The question that needs to be answered is whether the banana industry, in light of Gros Michel’s predicament, was short-sighted in placing all their, pardon the pun, bananas in one basket?
Dr Kema nods sanguinely. “In retrospect it’s always easy to say we were short-sighted, but, yes, we shouldn’t walk away from these conclusions. It’s remarkable, let’s put it that way, that there is so little genetic variation commercially available.”
Diversifying the marketplace
Jim Lorenzen, senior programme officer at The Gates Foundation, which has recently taken an interest in bananas, and a former banana breeder in East Africa, is another to state that while it’s easy to be critical in hindsight, there are other factors to take into consideration. Not least the export banana market business model that relies on low cost production.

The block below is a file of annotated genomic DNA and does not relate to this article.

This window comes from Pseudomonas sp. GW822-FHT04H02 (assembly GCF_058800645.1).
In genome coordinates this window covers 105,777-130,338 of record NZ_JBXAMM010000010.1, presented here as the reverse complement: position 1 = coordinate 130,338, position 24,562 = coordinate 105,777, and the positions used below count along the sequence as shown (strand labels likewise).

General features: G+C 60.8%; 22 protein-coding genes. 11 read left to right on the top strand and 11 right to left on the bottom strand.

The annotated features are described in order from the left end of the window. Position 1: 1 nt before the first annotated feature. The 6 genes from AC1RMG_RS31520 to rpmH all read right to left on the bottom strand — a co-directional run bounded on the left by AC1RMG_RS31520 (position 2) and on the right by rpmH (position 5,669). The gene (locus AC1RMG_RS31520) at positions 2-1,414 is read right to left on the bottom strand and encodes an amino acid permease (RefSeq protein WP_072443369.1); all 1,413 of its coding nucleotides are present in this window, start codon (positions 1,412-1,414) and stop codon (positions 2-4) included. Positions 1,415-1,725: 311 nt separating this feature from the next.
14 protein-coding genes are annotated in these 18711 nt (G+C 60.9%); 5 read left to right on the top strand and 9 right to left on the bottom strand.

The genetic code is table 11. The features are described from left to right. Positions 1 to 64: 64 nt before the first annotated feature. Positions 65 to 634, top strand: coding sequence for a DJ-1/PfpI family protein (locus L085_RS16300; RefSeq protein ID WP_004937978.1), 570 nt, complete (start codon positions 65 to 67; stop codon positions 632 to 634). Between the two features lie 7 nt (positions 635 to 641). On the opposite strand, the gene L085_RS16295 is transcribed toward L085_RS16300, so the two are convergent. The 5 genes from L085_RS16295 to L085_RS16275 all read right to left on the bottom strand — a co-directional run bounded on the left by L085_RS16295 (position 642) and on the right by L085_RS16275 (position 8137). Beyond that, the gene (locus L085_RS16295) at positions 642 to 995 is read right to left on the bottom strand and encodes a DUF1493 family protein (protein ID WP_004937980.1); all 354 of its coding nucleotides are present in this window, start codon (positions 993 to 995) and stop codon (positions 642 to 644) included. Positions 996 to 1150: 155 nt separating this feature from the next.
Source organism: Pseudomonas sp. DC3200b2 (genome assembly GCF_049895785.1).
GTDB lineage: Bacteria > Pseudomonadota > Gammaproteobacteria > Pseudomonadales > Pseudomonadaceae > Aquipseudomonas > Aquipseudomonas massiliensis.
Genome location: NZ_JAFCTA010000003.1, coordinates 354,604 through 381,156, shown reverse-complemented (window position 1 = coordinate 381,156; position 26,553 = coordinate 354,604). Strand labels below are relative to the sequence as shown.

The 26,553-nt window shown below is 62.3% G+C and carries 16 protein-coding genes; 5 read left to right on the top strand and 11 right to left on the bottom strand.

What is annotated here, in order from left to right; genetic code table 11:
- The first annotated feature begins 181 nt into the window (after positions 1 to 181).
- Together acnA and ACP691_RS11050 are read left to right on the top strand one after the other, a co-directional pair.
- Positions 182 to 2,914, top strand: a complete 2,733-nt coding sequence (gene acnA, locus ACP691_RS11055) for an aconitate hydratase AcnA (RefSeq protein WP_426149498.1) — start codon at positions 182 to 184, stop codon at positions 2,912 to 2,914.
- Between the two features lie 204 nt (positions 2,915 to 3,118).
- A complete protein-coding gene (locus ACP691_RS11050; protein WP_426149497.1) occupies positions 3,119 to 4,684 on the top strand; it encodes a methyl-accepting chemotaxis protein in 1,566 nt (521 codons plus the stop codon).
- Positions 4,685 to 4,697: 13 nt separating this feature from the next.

“There’s very little flexibility in introducing other novel banana varieties because there’s a cost associated,” he says. “In partnership with the supermarket chains they like to have bananas as a low cost fruit without giving retail space for any other novel varieties. Retail space of course has a cost – so both sides have taken the low cost model. Do I think it was a good call? Probably not.”
The long term aim for the likes of Dr Kema, Professor Viljoen and Lorenzen is unquestionably disease resistance and biodiversity.
Professor Viljoen says: “Disease resistance is the only means to sustainably control the disease. A lot of work is being done in screening existing varieties for resistance, and developing resistant Cavendish bananas by means of mutation breeding and genetic modification. We need to diversify the market. It still remains a phenomenon that almost the entire banana export industry is based on a single variety. The market will have to change, and we also need to develop resistant varieties.”
Breeding resistant varieties
For Dr Kema this is the long-term strategic goal – evaluating resistance to TR4 in as many banana varieties as possible.